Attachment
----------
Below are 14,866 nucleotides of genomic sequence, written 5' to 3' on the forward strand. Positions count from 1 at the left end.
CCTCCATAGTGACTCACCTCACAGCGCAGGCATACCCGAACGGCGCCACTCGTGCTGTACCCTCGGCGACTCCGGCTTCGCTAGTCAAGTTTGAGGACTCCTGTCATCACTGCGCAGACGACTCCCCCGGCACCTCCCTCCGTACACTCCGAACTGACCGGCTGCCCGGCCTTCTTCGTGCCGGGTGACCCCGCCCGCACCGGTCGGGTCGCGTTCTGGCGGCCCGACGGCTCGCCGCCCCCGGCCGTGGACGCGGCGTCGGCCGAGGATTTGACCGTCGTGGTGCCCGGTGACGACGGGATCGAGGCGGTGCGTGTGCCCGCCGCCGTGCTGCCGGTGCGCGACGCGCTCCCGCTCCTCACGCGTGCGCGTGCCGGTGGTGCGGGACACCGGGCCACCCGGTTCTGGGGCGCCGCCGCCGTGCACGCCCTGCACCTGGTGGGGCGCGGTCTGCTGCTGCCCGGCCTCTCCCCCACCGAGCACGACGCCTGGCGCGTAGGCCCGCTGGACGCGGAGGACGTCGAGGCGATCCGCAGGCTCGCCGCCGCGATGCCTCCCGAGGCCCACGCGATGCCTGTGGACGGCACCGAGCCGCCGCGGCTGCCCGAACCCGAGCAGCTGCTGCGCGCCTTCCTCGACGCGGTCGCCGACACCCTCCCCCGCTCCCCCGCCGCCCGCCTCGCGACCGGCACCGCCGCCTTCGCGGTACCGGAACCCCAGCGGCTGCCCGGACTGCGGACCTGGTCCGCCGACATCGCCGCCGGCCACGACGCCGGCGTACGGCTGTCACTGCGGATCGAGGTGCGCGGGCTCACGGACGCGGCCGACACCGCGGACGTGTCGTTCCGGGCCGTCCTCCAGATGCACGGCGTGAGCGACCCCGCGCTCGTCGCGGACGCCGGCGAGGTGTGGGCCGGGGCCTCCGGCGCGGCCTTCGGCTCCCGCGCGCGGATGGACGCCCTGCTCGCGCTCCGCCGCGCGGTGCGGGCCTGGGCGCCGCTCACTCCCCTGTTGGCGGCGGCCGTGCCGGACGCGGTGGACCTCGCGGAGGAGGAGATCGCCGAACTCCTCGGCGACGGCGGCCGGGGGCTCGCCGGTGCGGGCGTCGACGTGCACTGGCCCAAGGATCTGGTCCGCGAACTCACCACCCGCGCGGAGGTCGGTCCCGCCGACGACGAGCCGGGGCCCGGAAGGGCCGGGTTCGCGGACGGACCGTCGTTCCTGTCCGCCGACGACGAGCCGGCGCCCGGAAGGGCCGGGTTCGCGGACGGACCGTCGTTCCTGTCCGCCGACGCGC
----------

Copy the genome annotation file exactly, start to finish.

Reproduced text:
Below are 14,866 nucleotides of genomic sequence, written 5' to 3' on the forward strand. Positions count from 1 at the left end.
CCTCCATAGTGACTCACCTCACAGCGCAGGCATACCCGAACGGCGCCACTCGTGCTGTACCCTCGGCGACTCCGGCTTCGCTAGTCAAGTTTGAGGACTCCTGTCATCACTGCGCAGACGACTCCCCCGGCACCTCCCTCCGTACACTCCGAACTGACCGGCTGCCCGGCCTTCTTCGTGCCGGGTGACCCCGCCCGCACCGGTCGGGTCGCGTTCTGGCGGCCCGACGGCTCGCCGCCCCCGGCCGTGGACGCGGCGTCGGCCGAGGATTTGACCGTCGTGGTGCCCGGTGACGACGGGATCGAGGCGGTGCGTGTGCCCGCCGCCGTGCTGCCGGTGCGCGACGCGCTCCCGCTCCTCACGCGTGCGCGTGCCGGTGGTGCGGGACACCGGGCCACCCGGTTCTGGGGCGCCGCCGCCGTGCACGCCCTGCACCTGGTGGGGCGCGGTCTGCTGCTGCCCGGCCTCTCCCCCACCGAGCACGACGCCTGGCGCGTAGGCCCGCTGGACGCGGAGGACGTCGAGGCGATCCGCAGGCTCGCCGCCGCGATGCCTCCCGAGGCCCACGCGATGCCTGTGGACGGCACCGAGCCGCCGCGGCTGCCCGAACCCGAGCAGCTGCTGCGCGCCTTCCTCGACGCGGTCGCCGACACCCTCCCCCGCTCCCCCGCCGCCCGCCTCGCGACCGGCACCGCCGCCTTCGCGGTACCGGAACCCCAGCGGCTGCCCGGACTGCGGACCTGGTCCGCCGACATCGCCGCCGGCCACGACGCCGGCGTACGGCTGTCACTGCGGATCGAGGTGCGCGGGCTCACGGACGCGGCCGACACCGCGGACGTGTCGTTCCGGGCCGTCCTCCAGATGCACGGCGTGAGCGACCCCGCGCTCGTCGCGGACGCCGGCGAGGTGTGGGCCGGGGCCTCCGGCGCGGCCTTCGGCTCCCGCGCGCGGATGGACGCCCTGCTCGCGCTCCGCCGCGCGGTGCGGGCCTGGGCGCCGCTCACTCCCCTGTTGGCGGCGGCCGTGCCGGACGCGGTGGACCTCGCGGAGGAGGAGATCGCCGAACTCCTCGGCGACGGCGGCCGGGGGCTCGCCGGTGCGGGCGTCGACGTGCACTGGCCCAAGGATCTGGTCCGCGAACTCACCACCCGCGCGGAGGTCGGTCCCGCCGACGACGAGCCGGGGCCCGGAAGGGCCGGGTTCGCGGACGGACCGTCGTTCCTGTCCGCCGACGACGAGCCGGCGCCCGGAAGGGCCGGGTTCGCGGACGGACCGTCGTTCCTGTCCGCCGACGCGC